So the government (via its new version of the RTC) becomes the mortgage holder for hundreds of thousands of Americans. Already the cry from Democrats is "People before profit."Jonah Goldberg points out:
Will the US be able to resolve the most clear out the very worst of these loans in an fiscally responsible manner?
If there is any possibility of making money on these loans, won't that cause an outcry on the Left?
Democrats in Congress had great fun using Fannie and Freddie as public policy piggy banks, rewarding constituencies, funding pet projects, forcing the private sector to dance to their tune. What’s to stop them from renegotiating this week’s deal after the election and using Bank of America, Wells Fargo, JPMorgan Chase and the others as Fannie Mae 2.0?I never thought of that.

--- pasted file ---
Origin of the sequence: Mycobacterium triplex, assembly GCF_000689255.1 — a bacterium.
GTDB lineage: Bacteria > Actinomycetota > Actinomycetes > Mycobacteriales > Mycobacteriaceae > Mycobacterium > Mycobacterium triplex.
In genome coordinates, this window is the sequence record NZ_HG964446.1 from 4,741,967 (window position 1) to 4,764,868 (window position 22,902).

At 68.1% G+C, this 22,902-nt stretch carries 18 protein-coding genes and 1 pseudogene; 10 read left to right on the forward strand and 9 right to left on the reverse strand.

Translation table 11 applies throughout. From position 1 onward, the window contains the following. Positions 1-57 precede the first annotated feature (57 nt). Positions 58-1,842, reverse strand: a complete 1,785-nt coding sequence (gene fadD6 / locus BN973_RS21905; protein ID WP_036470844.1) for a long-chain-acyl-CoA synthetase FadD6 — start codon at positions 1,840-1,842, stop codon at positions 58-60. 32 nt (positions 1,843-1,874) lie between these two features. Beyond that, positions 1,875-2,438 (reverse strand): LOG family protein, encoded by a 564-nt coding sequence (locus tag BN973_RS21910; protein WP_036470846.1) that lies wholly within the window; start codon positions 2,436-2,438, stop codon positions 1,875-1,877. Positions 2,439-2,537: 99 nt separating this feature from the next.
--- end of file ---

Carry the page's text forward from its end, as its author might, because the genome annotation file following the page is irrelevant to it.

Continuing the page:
Please don’t say that the terms of the deal are set and the government can’t revise them. If there’s one thing the last month has hammered home, it’s that nothing is written in stone. Besides, the banks may grow to like the security of partial nationalization and even lobby to Congress to stay on as less-than-fully-silent partners.
Heck, that way they wouldn’t have to pay back the loans.
Banks might tout the participation of the government as a way to sell their stock, "Hey, the government won't let us fail!"